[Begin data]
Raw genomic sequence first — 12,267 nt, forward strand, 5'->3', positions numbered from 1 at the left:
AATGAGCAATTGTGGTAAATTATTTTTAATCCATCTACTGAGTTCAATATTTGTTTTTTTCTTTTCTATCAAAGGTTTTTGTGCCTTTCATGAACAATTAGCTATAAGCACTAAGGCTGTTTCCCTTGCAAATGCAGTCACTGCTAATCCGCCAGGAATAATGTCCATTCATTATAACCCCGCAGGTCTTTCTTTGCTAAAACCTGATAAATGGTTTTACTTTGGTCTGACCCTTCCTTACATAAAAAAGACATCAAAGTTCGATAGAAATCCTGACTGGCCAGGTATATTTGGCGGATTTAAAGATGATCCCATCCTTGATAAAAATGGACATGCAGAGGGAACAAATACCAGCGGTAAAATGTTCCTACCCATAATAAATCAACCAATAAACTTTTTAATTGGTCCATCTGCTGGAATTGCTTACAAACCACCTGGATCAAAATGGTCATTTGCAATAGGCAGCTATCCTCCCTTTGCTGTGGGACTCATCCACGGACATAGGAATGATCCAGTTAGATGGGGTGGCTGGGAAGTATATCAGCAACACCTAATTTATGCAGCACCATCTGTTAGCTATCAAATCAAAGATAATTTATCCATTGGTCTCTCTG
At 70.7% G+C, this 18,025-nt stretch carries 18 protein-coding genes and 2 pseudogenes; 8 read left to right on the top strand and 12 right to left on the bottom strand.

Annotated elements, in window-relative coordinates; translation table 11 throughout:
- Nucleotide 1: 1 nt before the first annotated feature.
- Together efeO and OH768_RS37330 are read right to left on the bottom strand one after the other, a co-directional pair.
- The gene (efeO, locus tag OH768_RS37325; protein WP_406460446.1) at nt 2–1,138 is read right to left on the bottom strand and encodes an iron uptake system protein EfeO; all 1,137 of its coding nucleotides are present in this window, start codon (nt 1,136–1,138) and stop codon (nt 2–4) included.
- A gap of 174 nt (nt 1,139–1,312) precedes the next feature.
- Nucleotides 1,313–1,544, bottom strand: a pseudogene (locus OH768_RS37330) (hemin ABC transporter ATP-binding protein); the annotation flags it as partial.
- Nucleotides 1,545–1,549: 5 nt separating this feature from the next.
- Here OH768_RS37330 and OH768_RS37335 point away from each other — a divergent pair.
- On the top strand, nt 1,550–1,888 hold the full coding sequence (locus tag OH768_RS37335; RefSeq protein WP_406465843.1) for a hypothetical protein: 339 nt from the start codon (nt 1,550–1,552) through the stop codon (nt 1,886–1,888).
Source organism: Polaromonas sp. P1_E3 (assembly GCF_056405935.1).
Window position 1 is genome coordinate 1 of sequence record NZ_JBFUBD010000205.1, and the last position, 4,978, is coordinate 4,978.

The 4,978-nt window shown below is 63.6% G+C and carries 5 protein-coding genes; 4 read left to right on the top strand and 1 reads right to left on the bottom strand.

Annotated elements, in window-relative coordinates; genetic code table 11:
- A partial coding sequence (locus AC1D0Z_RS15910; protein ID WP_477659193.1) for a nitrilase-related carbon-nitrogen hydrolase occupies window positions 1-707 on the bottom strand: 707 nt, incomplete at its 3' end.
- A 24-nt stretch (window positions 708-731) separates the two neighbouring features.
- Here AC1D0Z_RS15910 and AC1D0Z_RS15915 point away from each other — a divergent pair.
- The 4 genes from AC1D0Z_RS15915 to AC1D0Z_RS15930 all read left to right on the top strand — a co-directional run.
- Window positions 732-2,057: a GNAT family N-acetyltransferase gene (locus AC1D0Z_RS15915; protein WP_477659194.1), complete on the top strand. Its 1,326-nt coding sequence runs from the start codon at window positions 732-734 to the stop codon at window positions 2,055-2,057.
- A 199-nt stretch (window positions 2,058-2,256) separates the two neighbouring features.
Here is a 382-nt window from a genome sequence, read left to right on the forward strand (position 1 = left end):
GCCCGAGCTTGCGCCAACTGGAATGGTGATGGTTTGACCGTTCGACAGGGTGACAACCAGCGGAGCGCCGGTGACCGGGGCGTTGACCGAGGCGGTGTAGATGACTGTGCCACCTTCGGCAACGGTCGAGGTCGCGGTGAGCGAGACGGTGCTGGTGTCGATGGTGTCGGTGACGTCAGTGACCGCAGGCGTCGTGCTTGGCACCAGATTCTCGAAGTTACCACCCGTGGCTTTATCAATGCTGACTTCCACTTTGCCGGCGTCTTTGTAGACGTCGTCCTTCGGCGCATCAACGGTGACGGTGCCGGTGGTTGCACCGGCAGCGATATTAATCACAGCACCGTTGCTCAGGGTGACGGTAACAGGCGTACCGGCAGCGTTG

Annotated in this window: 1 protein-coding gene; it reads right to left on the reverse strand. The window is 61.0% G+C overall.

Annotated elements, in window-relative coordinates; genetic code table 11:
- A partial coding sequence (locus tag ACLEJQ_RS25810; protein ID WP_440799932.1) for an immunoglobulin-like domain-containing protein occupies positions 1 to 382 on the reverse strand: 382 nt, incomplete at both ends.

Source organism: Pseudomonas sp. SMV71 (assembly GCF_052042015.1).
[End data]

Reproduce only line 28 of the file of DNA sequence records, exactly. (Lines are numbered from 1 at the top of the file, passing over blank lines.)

Source organism: Pseudomonas sp. SMV71 (assembly GCF_052042015.1).